"I've determined the Netflix recommendation algorithm is a total piece of crap." --my best friend Olivia, after watching a terrible movie the streaming website told her she would love.
You know that feeling. Someone suggests a great movie or show is, "incredible––you'll love it SO much! Go watch it right now!" You invest an afternoon in a slow-starting, somewhat confusing plot, feel flustered over a few character combinations (in Olivia's case, this was a talent mash-up of the always adorable Elijah Wood and the increasingly weird Macaulay Culkin).
You waste two hours on a terrible film, and secretly curse the human who recommended it to you.
It was a well-intentioned suggestion gone awry.
My goal today is to provide you with a few worthwhile inbound marketing resource recommendations you won't be disappointed in. In a world wide web full of crappy content, spam bots, and irrelevant pop-ups, I hope you find a few gems and tips––all worth your time to help you sort through the useless and subscribe to the inspiring:
1. To begin, unsubscribe from or delete any resources you don't actually read or need. Clear the clutter. I've been on a minimalist path for the last year––sorting closets, donating duplicates, moving to a capsule wardrobe, and minimizing my communications. As a part of this, I spent one week unsubscribing to every email list, newsletter, and Facebook friend who I don't need to follow, and it's incredible how much more intention and focus it will give you moving forward. This will get you in the right mindset for finding helpful marketing resources that you actually love and look forward to.
2. Just as important as #1, promptly unsubscribe moving forward to any resources that you start but don't end up finding useful. Actively prevent future clutter, and accept that some websites will seem to be chock-full of great advice, but you find yourself zoning out after a few newsletters. Identify what you really love, and ditch the rest.
3. Only use mediums you actually enjoy. I know it's crazy––but you know what I actually read? Emails. You know what I hate? Twitter. That means I loyally follow newsletters like the Hustle, Fast Co. Exist, and Curbed (for the future homeowner in me), and I don't follow feeds or hashtags. But my co-workers love following leaders like Gary Vaynerchuck and Rand Fishkin on Twitter. Use the resource avenues you enjoy and will stick to.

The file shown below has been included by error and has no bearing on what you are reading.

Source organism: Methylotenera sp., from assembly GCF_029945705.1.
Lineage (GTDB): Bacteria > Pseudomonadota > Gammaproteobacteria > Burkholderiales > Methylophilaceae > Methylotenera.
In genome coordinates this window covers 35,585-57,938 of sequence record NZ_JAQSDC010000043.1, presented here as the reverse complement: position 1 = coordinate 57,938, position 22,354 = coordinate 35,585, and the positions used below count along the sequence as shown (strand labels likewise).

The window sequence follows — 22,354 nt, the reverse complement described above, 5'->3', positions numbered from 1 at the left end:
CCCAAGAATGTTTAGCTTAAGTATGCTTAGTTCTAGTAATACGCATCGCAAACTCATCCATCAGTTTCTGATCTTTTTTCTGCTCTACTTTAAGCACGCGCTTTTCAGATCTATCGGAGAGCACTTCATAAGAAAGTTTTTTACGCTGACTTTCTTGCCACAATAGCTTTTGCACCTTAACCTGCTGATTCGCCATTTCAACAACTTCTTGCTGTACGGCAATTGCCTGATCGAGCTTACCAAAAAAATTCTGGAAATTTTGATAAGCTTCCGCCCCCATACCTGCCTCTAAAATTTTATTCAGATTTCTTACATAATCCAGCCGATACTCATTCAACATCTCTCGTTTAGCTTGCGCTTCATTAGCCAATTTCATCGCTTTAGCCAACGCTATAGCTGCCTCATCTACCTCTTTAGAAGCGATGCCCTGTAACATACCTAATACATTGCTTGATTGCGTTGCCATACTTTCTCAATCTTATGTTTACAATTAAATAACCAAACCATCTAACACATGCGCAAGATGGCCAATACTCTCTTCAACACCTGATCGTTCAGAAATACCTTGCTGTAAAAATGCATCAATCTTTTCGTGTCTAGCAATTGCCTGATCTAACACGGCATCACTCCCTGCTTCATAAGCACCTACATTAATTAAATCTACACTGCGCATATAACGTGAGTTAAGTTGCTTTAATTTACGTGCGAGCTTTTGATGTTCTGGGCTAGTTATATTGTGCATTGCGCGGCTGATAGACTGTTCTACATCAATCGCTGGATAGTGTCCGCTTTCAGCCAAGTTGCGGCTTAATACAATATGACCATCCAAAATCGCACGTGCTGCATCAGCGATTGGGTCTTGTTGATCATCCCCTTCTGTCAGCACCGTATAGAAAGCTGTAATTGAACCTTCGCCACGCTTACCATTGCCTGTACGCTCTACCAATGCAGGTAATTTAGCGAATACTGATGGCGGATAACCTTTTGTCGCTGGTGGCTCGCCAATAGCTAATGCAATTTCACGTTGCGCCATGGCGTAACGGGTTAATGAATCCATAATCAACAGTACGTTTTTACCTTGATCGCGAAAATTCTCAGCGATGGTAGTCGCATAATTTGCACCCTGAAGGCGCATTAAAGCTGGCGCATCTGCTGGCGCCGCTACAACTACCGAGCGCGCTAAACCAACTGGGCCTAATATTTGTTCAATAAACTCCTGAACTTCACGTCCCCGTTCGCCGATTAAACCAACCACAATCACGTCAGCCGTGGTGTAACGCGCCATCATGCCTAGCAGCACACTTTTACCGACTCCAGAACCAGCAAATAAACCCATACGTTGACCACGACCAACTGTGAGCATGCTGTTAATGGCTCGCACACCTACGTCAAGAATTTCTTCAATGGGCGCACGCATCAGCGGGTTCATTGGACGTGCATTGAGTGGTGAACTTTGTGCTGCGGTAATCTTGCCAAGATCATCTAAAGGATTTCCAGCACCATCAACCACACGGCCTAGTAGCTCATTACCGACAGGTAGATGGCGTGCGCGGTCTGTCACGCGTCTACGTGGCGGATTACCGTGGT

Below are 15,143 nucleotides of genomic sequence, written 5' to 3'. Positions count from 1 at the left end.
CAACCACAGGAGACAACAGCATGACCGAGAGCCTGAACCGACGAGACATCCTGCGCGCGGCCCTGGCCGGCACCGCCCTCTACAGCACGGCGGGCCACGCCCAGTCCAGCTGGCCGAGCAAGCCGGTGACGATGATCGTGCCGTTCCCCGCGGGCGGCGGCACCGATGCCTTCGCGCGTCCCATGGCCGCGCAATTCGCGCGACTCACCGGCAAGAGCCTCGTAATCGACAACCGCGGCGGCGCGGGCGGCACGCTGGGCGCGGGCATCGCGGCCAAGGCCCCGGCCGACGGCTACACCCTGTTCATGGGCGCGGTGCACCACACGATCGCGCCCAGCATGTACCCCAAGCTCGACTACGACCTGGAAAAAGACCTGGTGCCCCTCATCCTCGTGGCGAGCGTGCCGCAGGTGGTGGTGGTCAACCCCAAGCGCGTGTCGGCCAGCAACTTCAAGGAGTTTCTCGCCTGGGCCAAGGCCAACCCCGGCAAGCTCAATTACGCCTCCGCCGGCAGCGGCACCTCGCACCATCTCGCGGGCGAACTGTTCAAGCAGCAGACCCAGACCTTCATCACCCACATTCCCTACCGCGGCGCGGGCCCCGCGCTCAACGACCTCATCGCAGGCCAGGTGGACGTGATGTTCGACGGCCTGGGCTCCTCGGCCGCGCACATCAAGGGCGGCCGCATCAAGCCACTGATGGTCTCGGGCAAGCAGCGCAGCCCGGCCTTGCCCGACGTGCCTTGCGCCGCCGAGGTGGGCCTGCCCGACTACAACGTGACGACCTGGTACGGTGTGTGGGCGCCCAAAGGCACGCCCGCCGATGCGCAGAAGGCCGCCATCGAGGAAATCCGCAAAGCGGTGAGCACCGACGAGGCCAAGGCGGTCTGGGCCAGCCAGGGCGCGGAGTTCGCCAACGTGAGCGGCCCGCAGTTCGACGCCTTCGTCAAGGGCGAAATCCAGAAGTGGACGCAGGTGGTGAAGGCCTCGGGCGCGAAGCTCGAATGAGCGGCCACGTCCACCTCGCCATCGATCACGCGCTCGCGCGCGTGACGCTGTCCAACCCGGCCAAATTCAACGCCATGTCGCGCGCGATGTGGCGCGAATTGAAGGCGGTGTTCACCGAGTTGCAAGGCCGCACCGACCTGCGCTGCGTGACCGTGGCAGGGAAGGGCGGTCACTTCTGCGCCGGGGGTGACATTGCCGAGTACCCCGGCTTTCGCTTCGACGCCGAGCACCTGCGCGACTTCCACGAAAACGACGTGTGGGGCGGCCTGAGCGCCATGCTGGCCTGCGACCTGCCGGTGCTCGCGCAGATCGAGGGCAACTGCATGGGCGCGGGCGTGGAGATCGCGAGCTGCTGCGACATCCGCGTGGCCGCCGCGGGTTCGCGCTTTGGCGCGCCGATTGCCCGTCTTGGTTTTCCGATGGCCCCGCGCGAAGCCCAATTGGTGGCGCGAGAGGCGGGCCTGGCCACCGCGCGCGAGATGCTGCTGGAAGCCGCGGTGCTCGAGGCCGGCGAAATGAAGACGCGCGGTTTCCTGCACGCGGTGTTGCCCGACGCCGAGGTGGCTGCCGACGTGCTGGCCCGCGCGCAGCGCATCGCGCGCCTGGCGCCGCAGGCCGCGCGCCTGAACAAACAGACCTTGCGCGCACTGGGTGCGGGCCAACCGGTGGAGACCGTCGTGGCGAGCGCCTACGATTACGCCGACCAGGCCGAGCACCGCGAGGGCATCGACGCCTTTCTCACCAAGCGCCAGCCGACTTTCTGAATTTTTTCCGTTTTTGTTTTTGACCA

4. #TBT books. We recently started a book club here at SparkReaction, and as hesitant as I was, I have to eat my words. I'm a recovering English major who was force fed high-brow literature and fringe '80s science fiction by professors––but I'm starting to see the value in marketing books like They Ask, You Answer by Marcus Sheridan (our first read). This is a format any of us forget in lieu of clogged social feeds and hundreds of emails.
5. Turn to other industries for concept ideas. Some resources don't seem like straight-up inbound marketing resources. Maybe you'll find inspiration in awesome brands creating innovative content in industries like real estate or magazine publishing. You can then learn from their brand stories and what they are trying to do, and bring this to your own marketing campaigns and ideas. My favorite example of this, as I mentioned in #3, is The Hustle. The newsletter focuses on startup and entrepreneurship news, which is not exactly in line with marketing. But their email design and format always gives me new ideas for how to bring energy to our own products: in things like quotes, tone of voice, sponsored content, and catchy headlines. See: screenshot below for a killer headline that I actually read.
6. Inbound.org forums. I've always loved this website for their interesting conversations and threads. I absolutely recommend creating an account and joining in existing topics, but also asking your own questions when you feel stuck. There have been many times small businesses have thrown out marketing questions and essentially gotten the consultations of inbound's top minds––for free.